III. "Control" Under Alcaraz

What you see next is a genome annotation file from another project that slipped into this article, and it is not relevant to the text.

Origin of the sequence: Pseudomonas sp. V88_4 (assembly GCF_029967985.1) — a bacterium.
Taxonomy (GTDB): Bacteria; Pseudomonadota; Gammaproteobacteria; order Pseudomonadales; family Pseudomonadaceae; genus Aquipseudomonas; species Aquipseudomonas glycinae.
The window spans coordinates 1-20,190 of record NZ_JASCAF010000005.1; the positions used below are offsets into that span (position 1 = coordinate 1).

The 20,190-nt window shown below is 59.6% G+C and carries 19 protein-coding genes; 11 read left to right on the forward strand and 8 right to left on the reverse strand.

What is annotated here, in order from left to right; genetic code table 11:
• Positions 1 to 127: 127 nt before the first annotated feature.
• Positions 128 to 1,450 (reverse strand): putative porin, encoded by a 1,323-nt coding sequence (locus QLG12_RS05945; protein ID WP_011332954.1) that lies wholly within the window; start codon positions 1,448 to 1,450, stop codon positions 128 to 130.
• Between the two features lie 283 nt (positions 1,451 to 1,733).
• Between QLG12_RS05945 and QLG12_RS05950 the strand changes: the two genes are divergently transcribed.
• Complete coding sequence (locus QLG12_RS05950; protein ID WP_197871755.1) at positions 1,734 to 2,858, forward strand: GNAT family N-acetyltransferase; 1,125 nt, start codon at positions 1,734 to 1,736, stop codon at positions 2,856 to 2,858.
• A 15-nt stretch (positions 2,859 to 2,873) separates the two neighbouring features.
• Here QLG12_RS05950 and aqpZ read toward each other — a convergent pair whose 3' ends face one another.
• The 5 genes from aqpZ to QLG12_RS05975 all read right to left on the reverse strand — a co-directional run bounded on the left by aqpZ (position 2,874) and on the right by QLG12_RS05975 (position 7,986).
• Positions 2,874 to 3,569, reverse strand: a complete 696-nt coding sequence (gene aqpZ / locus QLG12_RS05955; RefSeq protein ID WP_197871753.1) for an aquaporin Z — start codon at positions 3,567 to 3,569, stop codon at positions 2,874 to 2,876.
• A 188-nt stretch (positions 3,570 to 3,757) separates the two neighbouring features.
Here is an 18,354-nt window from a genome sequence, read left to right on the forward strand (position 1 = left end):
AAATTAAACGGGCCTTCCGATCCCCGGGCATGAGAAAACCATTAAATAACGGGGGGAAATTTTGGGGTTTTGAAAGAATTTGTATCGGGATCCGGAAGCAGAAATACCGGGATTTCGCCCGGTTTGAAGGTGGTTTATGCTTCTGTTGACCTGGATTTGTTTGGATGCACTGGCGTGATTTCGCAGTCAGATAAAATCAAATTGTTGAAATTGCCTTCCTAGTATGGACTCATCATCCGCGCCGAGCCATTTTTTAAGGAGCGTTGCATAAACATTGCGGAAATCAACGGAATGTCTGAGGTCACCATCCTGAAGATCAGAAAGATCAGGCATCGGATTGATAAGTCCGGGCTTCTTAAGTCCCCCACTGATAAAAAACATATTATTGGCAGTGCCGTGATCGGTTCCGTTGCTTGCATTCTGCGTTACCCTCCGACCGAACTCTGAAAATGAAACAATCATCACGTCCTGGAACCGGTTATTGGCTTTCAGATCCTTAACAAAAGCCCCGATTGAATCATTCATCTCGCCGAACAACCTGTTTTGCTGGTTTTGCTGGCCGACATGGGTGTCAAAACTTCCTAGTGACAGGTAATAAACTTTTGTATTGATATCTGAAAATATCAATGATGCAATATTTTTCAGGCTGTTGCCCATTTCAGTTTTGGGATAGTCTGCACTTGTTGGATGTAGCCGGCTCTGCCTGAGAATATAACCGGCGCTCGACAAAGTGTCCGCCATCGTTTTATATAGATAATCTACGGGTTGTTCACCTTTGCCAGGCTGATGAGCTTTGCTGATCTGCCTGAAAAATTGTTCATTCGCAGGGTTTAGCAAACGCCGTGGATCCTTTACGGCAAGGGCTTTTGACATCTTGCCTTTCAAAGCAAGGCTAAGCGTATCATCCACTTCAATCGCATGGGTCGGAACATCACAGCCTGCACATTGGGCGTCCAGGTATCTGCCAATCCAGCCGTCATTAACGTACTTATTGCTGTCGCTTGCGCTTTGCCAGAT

[3] Ordinarily, "A defendant cannot be held liable for the defective or dangerous condition of property which it [does] not own, possess, or control." (Isaacs v. Huntington Memorial Hospital (1985) 38 Cal.3d 112, 134 [211 Cal.Rptr. 356, 695 P.2d 653]; see also Alcaraz, supra, 14 Cal.4th at p. 1162 [quoting the same language with approval].) Undisputed evidence establishes that respondents did not own, or have legal possession of, the planting strip containing the tree and the brick path. Nevertheless, Contreras contends summary judgment was improper because the evidence is sufficient to raise a triable issue of fact whether respondents controlled the city-owned planting strip and thus owed her a duty of care under the rule of Alcaraz.